Tax revenues in African countries are rising as a proportion of national incomes, according to the inaugural edition of Revenue Statistics in Africa. In 2014, the eight countries covered by the report - Cameroon, Côte d’Ivoire, Mauritius, Morocco, Rwanda, Senegal, South Africa and Tunisia - reported tax revenues as a percentage of GDP ranging from 16.1% to 31.3%.
Keeping tax transparency high on the agenda of Governments and taking steps to ensure a worldwide level playing field will top the agenda during the 8th meeting of the Global Forum on Transparency and Exchange of Information for Tax Purposes, in Bridgetown, Barbados on 29-30 October 2015.
Though initially projected at 4.9%, growth in 2014 has been revised downwards at 4.5% because of the expected negative impacts of the Ebola virus outbreak on the tourism sector (0.2 percentage points of gross domestic product [GDP]) and of delayed rainfall on the agriculture sector (0.2 percentage points of GDP)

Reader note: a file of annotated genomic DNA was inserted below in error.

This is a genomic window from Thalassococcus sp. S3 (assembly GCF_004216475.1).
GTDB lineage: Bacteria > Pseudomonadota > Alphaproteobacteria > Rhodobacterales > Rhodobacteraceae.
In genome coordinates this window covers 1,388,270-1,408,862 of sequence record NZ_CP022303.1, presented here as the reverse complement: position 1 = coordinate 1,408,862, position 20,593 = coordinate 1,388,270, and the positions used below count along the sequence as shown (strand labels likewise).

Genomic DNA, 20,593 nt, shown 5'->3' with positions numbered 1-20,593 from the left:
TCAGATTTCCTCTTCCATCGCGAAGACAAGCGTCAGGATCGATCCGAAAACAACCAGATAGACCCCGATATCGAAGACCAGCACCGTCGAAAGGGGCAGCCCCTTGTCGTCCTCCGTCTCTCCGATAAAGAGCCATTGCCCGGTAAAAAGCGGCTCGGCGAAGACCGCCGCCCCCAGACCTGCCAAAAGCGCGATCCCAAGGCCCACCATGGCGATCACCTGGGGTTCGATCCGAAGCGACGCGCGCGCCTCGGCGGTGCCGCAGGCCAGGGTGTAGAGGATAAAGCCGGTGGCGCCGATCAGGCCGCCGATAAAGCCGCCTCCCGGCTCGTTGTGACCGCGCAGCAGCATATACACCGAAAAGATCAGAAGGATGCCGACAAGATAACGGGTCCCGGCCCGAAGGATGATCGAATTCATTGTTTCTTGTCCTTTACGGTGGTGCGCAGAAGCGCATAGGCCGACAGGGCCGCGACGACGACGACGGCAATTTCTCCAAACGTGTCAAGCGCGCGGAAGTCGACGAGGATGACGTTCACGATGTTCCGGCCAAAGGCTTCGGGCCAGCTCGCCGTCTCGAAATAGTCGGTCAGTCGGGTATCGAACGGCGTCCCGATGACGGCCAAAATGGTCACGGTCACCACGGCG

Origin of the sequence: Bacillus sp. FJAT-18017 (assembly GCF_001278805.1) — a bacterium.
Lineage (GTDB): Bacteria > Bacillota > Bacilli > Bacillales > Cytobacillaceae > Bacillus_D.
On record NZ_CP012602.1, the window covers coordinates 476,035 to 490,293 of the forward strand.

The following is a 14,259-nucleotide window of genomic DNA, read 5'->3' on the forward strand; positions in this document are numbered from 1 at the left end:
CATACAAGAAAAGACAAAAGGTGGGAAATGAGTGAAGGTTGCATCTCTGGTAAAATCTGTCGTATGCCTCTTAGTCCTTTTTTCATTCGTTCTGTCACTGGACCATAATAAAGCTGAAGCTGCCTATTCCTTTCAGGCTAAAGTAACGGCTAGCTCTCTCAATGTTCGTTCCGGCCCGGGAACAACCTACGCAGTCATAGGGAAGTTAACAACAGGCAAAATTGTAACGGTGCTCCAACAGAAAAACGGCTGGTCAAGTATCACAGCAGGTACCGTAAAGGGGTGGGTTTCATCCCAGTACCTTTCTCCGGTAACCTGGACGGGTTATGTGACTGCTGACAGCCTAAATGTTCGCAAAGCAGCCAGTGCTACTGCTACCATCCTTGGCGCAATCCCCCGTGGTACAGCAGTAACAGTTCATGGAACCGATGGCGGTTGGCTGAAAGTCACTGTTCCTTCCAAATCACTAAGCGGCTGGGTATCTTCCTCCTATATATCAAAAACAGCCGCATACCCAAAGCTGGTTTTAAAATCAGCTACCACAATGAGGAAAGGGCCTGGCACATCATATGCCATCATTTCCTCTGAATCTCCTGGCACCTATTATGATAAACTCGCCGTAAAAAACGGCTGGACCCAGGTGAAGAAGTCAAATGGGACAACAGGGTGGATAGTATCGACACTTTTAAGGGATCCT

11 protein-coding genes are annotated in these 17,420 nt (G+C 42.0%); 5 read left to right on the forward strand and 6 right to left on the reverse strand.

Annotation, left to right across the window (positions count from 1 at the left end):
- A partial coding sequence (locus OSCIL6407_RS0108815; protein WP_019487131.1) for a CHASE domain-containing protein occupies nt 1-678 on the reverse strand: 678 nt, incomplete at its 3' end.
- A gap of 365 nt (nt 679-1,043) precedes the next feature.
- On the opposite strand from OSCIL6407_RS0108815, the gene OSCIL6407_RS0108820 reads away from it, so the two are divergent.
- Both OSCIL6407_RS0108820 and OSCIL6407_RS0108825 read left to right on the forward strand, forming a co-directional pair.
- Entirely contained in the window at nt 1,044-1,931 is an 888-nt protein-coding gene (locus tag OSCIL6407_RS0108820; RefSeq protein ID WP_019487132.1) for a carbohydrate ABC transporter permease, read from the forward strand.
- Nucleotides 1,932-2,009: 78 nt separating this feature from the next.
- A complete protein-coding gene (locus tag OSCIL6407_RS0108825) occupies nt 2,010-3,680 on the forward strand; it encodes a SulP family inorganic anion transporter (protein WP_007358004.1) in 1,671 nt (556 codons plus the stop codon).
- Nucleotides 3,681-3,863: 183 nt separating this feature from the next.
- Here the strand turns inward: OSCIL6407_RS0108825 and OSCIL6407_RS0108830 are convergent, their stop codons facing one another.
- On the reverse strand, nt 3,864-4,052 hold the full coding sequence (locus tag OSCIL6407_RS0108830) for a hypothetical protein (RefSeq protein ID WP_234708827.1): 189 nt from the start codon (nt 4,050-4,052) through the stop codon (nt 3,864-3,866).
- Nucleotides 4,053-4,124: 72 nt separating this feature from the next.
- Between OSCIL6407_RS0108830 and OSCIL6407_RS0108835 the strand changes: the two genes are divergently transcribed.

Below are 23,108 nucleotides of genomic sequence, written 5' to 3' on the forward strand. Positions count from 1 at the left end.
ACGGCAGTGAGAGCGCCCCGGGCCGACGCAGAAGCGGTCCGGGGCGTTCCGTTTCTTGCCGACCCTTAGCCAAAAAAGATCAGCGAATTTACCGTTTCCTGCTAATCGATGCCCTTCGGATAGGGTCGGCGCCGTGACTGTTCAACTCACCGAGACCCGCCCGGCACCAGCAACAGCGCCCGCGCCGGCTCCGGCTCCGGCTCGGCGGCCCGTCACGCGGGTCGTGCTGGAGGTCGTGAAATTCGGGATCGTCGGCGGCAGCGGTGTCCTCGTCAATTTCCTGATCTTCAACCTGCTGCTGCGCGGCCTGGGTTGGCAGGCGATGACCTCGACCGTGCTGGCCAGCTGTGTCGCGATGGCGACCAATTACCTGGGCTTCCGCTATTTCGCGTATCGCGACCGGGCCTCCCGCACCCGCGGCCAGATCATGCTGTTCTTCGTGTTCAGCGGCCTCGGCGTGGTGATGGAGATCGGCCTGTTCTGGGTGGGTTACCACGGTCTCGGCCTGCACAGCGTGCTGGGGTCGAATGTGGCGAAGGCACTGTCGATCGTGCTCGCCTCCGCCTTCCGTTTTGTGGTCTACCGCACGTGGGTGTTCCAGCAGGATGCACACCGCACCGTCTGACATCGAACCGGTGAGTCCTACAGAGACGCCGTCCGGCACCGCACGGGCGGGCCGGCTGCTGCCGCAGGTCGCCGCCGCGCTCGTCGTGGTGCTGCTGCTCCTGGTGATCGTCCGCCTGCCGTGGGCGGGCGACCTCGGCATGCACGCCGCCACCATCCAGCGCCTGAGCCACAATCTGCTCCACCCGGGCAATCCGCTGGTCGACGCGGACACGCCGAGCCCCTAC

With Africa’s population set to double by 2050, modernising local economies will be vital to make the continent more competitive and to increase people’s living standards, according to the African Economic Outlook 2015, released at the African Development Bank Group’s 50th Annual Meetings.
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4-page policy note detailing the key results and recommendations from OECD Trade Policy Paper 179 on the Participation of Developing Countries in Global Value Chains.
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24-page summary paper of the OECD trade policy paper #179 on participation of developing countries in global value chains available on the OECD iLibrary.
14th International Economic Forum on Africa / Securing livelihoods / Emerging Senegal Plan
By participating more effectively in the global production of goods and services, Africa can transform its economy and achieve a development breakthrough, according to the latest African Economic Outlook, released at the African Development Bank Group’s Annual Meetings.
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Analysis for Senegal from OECD trade facilitation indicators that identify areas where countries can improve border procedures, reduce trade costs, boost trade flows and reap greater benefits from international trade.